Austin has long been a dream destination of ours, so we wanted to check off as many items from our bucket list as we could on our first trip. When considering accommodations our priority was clear: location, location, location. Downtown Austin is the place to be, but the options can be overwhelming. Choosing the right home away from home can make all the difference, so here’s how to make sure you pick the right one for you.
If character is a collection of distinct qualities, Austin has character in spades. And one of the qualities we particularly loved in our recent visit to this vibrant Texas city was its embarrassing wealth of art. While there were incredible museums and parks, we are firm believers that some of the most important art can be found in public spaces. The pieces are often in unexpected locations: back alleys and vacant lots, across the walls of abandoned and neglected buildings or commissioned by neighborhood businesses. It’s the kind of art that viscerally reflects the rich histories and diversity of cultures of the communities in which they are located.
Anyone living in New York City will probably have noticed the proliferation of food markets over the past few years. And while they may seem fairly new, similar concepts have flourished for a long, long time in Southeast Asia. It seems ripe for the current climate though, as foodies move toward more casual (and let’s face it, more Instagrammable) dining options and restaurateurs move toward mitigating risk and reducing overhead.
I get it. It’s disorienting. Those impossibly tall buildings. All those signs and flashing neon lights. Cars honking. People everywhere. It’s so easy to lose your head in the clouds. But do so at your own peril. You may just miss something. There’s treasure here in this city. And sometimes that treasure is right below your feet.
It’s not easy to admit, but I was a pretty spoiled child. Not with clothes or toys, but with time. My mother gave us few chores because she was worried that a heavy roster would distract from our education. She tirelessly carted us to and from school plus extra-curriculars and showed up for parent-teacher meetings. She did our laundry and cleaned our rooms. And she cooked. Breakfast, lunch and dinner. We had warm meals on the table every single day, meals that we still recall fondly (and shamelessly request on home visits).
It’s that time of year once again when, on its best days, the public transit system is relegated to a crude pneumatic tube belching hot air through the bowels of the city. We can add to that the now frequent occurrence of trains being delayed or stalling for prolonged periods of time. And then, of course, there were the three frightening derailments that have transpired since March. The truly incredible obsolescence of this integral system has been laid bare, the ugly truth plain for all to see. And no amount of half-measures–duct tape or bubble gum–can fix the mess. Andrew Cuomo’s “Summer of Hell” is in full swing.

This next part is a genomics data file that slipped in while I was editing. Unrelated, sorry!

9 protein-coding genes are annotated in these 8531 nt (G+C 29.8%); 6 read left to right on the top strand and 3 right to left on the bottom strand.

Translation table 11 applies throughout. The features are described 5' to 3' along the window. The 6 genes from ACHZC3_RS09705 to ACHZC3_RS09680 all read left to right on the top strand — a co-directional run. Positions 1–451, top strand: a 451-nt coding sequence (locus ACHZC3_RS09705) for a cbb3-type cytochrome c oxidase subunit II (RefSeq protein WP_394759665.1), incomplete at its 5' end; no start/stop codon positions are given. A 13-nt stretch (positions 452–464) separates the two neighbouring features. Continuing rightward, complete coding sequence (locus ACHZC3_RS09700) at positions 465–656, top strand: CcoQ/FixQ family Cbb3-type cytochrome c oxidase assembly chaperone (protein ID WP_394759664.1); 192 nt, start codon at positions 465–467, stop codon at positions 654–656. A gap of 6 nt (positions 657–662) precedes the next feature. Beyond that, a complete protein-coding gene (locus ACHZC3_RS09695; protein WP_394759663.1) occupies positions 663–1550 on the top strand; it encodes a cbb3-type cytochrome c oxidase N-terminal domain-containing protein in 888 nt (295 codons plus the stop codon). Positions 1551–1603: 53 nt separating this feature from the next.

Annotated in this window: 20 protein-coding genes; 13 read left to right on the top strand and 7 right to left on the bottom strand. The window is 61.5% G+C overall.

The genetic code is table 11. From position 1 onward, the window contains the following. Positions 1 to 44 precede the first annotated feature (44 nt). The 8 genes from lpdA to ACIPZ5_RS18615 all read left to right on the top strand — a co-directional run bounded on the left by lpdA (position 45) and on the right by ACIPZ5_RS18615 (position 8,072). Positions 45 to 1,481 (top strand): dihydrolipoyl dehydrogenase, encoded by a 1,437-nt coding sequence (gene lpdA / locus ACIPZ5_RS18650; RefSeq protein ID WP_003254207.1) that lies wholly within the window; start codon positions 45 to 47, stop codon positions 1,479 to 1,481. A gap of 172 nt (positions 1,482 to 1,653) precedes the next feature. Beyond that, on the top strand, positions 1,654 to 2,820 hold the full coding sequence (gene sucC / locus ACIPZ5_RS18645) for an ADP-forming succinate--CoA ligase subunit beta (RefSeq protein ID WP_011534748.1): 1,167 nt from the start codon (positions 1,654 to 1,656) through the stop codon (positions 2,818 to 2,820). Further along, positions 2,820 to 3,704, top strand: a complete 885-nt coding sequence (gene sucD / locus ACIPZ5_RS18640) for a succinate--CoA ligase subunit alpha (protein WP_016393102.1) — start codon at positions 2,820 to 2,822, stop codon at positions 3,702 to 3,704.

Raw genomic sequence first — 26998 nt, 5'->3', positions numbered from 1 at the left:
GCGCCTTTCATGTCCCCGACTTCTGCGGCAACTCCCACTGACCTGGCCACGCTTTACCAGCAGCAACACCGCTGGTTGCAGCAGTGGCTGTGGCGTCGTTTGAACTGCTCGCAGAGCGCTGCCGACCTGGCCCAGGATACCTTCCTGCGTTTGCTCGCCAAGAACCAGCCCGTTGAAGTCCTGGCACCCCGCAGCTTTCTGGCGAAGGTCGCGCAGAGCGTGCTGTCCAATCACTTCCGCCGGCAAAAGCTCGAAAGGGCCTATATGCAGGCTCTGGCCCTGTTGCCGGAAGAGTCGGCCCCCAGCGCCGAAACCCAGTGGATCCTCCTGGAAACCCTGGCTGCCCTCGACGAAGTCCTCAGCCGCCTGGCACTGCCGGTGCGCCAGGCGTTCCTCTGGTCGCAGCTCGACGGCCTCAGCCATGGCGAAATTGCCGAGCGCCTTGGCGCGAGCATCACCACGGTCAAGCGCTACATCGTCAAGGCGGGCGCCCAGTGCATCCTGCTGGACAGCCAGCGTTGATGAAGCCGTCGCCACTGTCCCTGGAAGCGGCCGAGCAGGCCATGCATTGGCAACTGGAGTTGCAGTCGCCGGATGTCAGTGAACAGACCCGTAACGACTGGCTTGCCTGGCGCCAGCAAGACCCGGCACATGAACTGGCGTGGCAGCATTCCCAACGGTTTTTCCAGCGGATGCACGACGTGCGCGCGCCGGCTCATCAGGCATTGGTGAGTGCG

Did you go camping when you were a kid? I did. Do you have fond memories of sleeping in a tent and fishing in a lake? I don’t. Camping taught me one valuable lesson: that I hate camping. Part of it probably has to do with the fact that camping in Malaysia often involves thick jungle, humid air, mosquitoes, leeches, and ghost stories. And sorry, but Asian ghosts are TERRIFYING.
“All photographs are accurate. None of them is the truth.”
– Richard Avedon
If my marriage hinged solely on my aptitude as an “Instagram Husband”, I would have become a divorcée long ago. Though I greatly admire the artistry found in photographs, I’ve never been particularly keen to play the architect of their creation or the subject of their inspiration. Much of that can be traced back to my father’s overeagerness with a camera throughout my formidable years.
New Yorkers know summer weather is great… until it isn’t. The stench of _______ in the city becomes unbearable (there are so many varieties, I’ll let you fill in the blank with your favorite). We lose half our ice cream cone down our arms before we have a chance to eat it. My personal breaking point? When my skirt and my thighs become a singular entity. And when that moment hits, it’s time to find some indoor relief. Movie theaters, it turns out, are the perfect escape.
Not so long ago, I sat across from a colleague at work–for the purposes of this post, let’s call him “Scott”. Scott owned an apartment in Astoria. And I used to tease Scott about his choice of residency mercilessly. This was mostly because Scott had a mouth on him, and making fun of his neighborhood was one of the few things, besides trashing his beloved Yankees, that would get a rise out of him. And I won’t lie, I enjoyed getting a rise out of him quite a bit.
“We’d do Happy Hour up there where you live, Scott”, I’d say, “but my passport has expired”.